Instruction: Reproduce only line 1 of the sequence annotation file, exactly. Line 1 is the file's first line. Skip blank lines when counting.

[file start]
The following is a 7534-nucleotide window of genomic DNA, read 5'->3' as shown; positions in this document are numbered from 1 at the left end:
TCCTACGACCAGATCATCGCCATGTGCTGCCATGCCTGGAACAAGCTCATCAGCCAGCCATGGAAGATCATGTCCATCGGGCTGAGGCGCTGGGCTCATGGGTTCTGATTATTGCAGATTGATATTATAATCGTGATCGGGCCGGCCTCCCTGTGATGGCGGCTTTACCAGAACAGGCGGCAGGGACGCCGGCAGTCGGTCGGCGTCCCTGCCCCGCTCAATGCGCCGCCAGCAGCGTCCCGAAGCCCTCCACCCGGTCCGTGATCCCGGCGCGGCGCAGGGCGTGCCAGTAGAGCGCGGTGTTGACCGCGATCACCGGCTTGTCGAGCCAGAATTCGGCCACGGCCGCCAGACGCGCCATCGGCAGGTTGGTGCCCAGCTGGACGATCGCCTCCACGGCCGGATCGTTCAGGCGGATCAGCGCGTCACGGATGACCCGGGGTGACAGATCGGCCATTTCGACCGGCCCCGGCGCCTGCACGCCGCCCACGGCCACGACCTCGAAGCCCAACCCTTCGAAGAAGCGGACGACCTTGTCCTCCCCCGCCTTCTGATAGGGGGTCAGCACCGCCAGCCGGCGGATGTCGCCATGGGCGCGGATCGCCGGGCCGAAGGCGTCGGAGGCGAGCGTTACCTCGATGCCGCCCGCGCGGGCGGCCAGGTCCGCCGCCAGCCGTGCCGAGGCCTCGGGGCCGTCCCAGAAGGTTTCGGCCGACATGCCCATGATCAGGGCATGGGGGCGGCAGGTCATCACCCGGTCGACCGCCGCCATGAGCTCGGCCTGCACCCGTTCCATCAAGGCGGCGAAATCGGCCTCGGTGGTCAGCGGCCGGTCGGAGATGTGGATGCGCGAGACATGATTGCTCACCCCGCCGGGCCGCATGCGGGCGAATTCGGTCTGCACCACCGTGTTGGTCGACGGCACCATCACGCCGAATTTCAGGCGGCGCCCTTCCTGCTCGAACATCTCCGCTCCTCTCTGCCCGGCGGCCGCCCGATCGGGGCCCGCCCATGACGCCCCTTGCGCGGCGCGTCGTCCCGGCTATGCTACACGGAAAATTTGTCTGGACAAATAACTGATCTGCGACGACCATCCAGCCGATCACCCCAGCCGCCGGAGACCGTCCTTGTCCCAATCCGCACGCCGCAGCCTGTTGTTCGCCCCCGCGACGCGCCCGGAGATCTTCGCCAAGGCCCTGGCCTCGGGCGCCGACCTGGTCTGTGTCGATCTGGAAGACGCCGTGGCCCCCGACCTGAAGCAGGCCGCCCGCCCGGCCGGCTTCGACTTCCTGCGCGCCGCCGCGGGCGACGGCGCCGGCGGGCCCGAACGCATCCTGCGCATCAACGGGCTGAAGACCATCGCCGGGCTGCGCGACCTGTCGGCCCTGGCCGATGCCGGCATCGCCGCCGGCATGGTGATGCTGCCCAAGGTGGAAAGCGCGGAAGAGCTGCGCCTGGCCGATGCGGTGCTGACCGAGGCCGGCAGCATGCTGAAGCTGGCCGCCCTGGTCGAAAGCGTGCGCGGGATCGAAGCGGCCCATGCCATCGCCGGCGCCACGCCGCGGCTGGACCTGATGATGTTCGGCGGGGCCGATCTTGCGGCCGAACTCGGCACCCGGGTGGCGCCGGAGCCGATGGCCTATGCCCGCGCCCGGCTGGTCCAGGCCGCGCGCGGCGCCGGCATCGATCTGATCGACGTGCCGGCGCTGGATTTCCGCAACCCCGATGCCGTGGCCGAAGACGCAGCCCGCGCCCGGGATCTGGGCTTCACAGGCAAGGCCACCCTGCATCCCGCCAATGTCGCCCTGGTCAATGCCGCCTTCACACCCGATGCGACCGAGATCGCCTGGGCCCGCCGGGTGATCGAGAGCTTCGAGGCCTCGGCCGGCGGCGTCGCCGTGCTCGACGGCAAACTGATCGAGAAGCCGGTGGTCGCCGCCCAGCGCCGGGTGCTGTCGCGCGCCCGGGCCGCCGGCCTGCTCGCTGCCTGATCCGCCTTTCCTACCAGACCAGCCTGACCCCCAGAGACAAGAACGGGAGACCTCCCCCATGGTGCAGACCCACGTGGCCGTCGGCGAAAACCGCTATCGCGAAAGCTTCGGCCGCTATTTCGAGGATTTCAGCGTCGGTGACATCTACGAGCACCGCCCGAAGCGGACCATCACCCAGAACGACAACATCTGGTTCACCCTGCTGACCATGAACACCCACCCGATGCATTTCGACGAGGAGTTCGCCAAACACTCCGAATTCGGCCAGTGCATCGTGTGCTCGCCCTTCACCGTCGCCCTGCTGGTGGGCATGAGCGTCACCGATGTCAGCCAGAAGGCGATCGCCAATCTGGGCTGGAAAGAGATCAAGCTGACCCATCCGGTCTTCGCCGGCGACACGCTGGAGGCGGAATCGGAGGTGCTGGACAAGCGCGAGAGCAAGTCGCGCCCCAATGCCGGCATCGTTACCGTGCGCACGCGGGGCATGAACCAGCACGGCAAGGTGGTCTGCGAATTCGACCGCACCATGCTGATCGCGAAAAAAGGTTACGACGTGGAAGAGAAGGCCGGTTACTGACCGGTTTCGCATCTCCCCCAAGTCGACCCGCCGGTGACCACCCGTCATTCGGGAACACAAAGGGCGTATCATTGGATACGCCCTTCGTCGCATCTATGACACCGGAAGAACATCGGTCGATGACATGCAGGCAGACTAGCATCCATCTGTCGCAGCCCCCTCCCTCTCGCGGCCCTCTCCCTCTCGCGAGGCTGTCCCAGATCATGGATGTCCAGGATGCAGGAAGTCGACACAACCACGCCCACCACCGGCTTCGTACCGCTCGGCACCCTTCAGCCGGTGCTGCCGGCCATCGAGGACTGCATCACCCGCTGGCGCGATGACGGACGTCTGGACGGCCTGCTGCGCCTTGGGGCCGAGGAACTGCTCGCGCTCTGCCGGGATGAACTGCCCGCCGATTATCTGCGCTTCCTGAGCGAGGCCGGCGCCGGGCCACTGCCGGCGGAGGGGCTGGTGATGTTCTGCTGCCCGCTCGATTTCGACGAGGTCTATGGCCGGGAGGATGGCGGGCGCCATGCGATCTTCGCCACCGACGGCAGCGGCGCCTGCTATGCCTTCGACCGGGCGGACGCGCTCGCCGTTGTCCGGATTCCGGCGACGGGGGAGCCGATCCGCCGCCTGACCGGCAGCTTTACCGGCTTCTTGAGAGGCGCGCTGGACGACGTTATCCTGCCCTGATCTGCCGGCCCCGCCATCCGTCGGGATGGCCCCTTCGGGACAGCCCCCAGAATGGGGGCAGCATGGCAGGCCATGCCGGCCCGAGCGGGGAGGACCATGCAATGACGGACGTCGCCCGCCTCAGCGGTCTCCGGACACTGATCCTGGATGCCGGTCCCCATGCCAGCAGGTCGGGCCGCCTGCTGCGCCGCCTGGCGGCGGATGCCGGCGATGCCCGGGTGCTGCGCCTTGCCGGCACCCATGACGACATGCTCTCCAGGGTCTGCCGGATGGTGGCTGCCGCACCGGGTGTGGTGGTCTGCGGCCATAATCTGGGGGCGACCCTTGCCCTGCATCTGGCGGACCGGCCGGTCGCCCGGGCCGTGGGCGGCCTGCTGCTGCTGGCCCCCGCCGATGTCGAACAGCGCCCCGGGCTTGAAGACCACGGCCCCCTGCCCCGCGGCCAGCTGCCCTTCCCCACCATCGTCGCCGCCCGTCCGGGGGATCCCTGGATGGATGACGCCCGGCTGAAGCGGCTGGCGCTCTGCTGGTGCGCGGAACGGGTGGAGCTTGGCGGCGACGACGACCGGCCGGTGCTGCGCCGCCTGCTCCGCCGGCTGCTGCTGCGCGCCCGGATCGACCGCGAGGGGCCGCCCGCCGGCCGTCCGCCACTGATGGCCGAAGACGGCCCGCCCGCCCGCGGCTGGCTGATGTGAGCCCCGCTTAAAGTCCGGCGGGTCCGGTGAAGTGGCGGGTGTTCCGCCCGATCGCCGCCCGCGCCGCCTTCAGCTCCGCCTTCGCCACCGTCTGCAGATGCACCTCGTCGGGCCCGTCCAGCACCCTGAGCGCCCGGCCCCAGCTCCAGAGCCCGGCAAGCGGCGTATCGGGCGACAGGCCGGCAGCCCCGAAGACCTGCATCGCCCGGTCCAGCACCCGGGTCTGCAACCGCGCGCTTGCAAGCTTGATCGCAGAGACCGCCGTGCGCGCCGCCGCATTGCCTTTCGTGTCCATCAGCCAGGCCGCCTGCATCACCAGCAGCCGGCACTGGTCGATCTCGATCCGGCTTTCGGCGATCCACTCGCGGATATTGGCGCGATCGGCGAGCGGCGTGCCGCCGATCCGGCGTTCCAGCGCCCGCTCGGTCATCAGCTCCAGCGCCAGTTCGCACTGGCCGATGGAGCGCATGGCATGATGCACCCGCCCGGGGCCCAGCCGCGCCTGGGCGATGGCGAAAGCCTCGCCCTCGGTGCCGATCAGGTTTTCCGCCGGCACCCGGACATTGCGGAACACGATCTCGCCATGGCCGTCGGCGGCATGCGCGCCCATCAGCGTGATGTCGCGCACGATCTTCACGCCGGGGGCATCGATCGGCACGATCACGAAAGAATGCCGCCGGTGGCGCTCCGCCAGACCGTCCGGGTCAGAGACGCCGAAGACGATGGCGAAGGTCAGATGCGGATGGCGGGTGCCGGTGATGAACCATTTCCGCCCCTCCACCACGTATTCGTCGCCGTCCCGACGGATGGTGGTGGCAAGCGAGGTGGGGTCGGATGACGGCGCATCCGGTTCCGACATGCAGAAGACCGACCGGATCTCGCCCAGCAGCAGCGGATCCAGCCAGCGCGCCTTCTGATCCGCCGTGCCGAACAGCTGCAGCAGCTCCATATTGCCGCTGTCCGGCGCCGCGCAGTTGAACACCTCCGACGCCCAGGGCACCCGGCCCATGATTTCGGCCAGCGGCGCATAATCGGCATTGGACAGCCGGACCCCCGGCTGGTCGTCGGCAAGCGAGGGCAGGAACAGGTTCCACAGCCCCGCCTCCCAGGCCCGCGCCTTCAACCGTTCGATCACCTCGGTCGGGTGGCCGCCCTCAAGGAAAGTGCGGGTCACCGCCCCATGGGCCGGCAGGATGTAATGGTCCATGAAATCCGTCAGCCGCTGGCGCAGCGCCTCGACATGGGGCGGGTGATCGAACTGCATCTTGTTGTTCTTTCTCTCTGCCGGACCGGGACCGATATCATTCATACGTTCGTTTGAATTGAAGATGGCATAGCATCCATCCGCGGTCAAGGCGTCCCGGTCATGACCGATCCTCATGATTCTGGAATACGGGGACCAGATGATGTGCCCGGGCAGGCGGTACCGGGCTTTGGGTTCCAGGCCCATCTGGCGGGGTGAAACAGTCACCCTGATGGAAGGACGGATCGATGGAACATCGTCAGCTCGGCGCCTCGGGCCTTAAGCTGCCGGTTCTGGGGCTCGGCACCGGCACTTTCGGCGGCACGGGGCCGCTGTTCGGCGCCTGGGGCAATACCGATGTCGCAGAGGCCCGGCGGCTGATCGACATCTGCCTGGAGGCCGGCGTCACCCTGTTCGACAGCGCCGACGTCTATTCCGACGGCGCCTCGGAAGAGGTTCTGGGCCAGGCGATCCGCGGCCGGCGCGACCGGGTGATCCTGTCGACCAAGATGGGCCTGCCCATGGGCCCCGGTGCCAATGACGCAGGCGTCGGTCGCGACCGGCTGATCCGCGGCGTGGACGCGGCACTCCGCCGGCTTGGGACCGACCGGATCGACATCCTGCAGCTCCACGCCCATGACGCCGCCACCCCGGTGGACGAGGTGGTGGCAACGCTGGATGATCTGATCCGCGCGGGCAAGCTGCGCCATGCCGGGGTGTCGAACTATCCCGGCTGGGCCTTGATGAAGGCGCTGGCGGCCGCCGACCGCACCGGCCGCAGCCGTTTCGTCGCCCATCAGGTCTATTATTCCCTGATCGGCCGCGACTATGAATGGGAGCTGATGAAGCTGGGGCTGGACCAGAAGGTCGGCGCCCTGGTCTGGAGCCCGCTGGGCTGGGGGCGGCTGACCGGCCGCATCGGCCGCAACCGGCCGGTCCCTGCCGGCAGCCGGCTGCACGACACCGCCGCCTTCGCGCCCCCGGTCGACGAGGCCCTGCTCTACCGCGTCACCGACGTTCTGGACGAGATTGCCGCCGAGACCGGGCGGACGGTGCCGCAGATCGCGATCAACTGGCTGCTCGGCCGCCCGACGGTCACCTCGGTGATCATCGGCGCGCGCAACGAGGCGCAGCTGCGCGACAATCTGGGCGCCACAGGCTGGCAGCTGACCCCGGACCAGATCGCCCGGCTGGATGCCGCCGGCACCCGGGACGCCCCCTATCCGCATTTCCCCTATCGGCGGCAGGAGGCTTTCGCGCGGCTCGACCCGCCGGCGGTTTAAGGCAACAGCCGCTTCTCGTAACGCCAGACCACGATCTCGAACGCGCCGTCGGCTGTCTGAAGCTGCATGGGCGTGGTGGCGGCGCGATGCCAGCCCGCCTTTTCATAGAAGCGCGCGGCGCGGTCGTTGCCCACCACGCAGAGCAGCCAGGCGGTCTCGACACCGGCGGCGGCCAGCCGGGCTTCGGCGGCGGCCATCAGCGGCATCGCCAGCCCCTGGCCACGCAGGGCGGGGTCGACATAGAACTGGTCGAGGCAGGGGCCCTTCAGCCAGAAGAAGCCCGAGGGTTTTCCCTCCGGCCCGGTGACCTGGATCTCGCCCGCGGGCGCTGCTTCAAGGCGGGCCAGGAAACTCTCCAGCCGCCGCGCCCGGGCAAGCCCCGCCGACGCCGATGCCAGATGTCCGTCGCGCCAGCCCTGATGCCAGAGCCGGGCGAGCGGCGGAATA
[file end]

The following is a 7534-nucleotide window of genomic DNA, read 5'->3' as shown; positions in this document are numbered from 1 at the left end: